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How to code with kindergarteners

How to code with kindergarteners
Cash and his best friend Leo, both 6 years old

Cash is six years old and 208 days into kindergarten. He's thoughtful, athletic, and insatiably curious. His favorite book is a Lego dictionary. He's a hero to his little brother and a clone of his father. He's my oldest son, and I'm his biggest fan.

Most nights you'll find us in the kitchen, Cash sitting at the island building apps while I prepare dinner. His creativity and silliness thrive as he builds and customizes apps to reflect his personality. That means most apps feature sound — toot!

Cash's early coding education is going great and here's why: he loves coding.

I think part of the reason Cash loves coding is because, as I helped him learn how to code, I focused on the ways coding is fun and began with building basic developmental skills. We didn't drill syntax rules and the difference between JavaScript and Python. My goal was to establish confidence and excitement. You can too, and with Bitsbox, you don't need to be a coder in order to help your kindergartener learn to code apps. In fact, you can learn together, side by side.

How did we do it? Here are some tips that helped Cash learn how to code with confidence.

Start with basic typing and tracking skills

Early typers and readers need to build independence with copying the code from the Bitsbox Supercards into the Bitsbox online coding site. After kids can copy the code on their own, the fun and excitement of building apps builds exponentially. Here's how I helped Cash track characters from the Bitsbox Supercard to the keyboard:

Masking steps
Gradually increase the amount of code that's visible.

  1. On the Supercard (a set of these comes with each Bitsbox), I covered the Bitsbox app so that Cash saw only one character at a time. This enabled him to recognize the character, find it on the keyboard, and type it in the Bitsbox interface online. Each character was more thrilling than the last as Cash's familiarity with the keyboard grew.
  2. After Cash was comfortable typing one character at a time, I expanded the view to an entire word.
  3. After that, I expanded the view to a line.
  4. Eventually, he became comfortable typing lines of code without my help. Cash is now capable of pulling out a Supercard and building an app entirely independently.

Let your kindergartener choose the app

Cash is in the driver's seat when it comes to picking which apps he wants to try. Giving your kindergartner the opportunity to choose which apps they make builds the independence and control that is oh-so-irresistible for their developmental stage.

The first thing Cash does when our Bitsbox arrives is browse the Supercards and talk about which apps look interesting to him. Even when I think I know which apps he'll choose, he'll surprise me and go for something completely new.

Each set of Bitsbox Supercards offer a collection of apps that vary in concept, length, and complexity. Although the shorter apps are better suited for the attention span of a 6 or 7 year old, don't sway them from attempting a longer app.

Help your kindergartener finish the app they start coding

Early success with Bitsbox means completing apps, interacting with them, and sharing the accomplishment with friends and family. When kids finish a Bitsbox app, they can experience the satisfaction of playing with the app—and experience the thrill of enjoying the results of their own work and seeing their friends and family have fun with the app they made, too.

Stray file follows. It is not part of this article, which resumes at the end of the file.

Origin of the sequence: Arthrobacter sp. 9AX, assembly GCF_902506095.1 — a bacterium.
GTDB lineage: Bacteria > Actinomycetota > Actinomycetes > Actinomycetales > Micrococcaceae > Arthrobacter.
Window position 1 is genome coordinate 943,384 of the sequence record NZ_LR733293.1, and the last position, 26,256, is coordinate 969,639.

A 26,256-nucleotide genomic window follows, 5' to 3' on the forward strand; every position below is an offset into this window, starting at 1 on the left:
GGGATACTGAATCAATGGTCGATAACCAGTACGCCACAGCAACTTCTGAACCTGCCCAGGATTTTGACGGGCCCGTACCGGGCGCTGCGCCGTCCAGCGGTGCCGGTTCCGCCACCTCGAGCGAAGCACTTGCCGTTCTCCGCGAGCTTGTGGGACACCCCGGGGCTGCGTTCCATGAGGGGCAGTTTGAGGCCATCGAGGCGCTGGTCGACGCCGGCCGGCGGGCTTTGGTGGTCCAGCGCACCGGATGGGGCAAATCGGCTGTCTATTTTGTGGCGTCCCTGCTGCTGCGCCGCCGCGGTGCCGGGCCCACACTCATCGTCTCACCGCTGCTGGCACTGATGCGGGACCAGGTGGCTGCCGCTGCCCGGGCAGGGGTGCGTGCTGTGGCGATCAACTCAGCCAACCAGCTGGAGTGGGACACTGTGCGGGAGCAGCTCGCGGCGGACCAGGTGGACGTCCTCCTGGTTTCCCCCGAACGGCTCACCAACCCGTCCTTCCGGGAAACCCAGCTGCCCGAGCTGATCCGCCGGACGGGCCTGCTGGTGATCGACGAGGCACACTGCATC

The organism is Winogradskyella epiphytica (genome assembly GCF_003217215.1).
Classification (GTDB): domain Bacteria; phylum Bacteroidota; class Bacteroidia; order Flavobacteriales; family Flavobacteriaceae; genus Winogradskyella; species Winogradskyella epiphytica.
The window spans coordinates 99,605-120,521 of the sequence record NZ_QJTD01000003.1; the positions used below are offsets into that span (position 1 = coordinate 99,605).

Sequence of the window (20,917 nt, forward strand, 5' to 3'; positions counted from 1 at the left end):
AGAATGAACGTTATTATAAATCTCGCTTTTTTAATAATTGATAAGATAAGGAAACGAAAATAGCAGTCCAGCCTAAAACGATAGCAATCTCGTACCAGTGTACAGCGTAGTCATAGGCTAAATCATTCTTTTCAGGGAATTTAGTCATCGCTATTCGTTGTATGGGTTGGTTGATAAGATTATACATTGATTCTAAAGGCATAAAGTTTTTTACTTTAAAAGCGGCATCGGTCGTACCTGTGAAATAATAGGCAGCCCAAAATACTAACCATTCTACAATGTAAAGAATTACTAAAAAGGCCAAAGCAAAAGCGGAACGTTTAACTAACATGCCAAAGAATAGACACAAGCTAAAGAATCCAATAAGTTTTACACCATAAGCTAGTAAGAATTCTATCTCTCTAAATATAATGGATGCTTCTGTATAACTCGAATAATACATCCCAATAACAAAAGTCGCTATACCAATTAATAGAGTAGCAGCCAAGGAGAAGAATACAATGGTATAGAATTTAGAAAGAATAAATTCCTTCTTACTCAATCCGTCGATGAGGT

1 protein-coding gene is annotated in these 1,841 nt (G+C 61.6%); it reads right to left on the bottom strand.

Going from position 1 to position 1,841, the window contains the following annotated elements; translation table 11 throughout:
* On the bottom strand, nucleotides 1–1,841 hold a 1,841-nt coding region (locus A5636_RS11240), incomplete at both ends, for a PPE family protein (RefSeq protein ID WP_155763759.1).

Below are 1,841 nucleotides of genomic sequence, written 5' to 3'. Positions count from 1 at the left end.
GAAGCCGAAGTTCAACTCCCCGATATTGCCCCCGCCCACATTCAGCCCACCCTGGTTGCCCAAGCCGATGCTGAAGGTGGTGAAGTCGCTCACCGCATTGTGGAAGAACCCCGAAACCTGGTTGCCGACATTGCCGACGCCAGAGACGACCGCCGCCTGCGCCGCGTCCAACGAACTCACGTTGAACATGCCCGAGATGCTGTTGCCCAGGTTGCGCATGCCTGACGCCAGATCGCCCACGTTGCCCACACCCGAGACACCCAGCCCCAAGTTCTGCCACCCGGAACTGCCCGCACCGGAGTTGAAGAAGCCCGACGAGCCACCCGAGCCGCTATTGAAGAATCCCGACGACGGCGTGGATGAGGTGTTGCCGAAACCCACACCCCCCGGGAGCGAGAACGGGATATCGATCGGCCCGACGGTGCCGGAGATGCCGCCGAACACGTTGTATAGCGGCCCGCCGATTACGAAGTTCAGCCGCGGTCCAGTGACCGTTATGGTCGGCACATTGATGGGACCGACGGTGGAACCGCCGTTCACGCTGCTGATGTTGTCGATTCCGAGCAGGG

Here's how I give Cash a bit of support when he needs it, but am careful not to take over completely:

  • When Cash begins to get fatigued, we take turns typing.
  • When I'm on the keyboard, I keep Cash involved by having him read the characters aloud while I type.

With every app Cash becomes more independent in his work. Anymore, I rarely need to jump in and help out.

Additionally, you'll find tangible rewards in each Bitsbox that can contribute to the fun of finishing an app.

  • Use the provided stickers to mark off completed apps on the index side of the first Supercard found in the current set.
  • Save the tattoos as a reward for completed apps.
  • Reward with the toy after a milestone is reached.

Nurture creativity as your kindergartener learns to code

Kindergarteners have an innate curiosity and love for learning. Early on with Cash, I modeled and encouraged customization of the apps and he quickly caught on.

You can help your child channel their curiosity into learning how to code by showing your own interest in how an app works and exploring ways to swap assets. It's an exploding pie app? What would it look like if a pickle exploded instead?

p = stamp('pie')
function tap() {

Before: exploding pie version

p = stamp('pickle')
function tap() {

After: exploding pickle version

Kids don't take long to pick up on the possibilities and figure out how to make the apps their own.

Encourage your kindergartener

Look for opportunities to praise and acknowledge your child's progress whenever possible. Tell him or her how proud you are of his or her work and point out how unique and incredible he or she is for learning to code. It's an opportunity to not only bolster their confidence in coding, but to remind them how impressive you know them to be.

Even better, share your kindergartener's finished app with friends, aunts and uncles, and Grandparents using Bitsbox's ‘Share Your App’ button.

In the end...

What matters most is that you're both having fun. So get out there, embrace the adventurer in yourself and code on.

Finally, Cash shares his finished app with his Papa.
Finally, Cash shares his finished app with his Papa.

Alexandra Ostler
About the author: Alexandra is an artist, data geek, and spent three years as the Minister of Greenbacks for Bitsbox.
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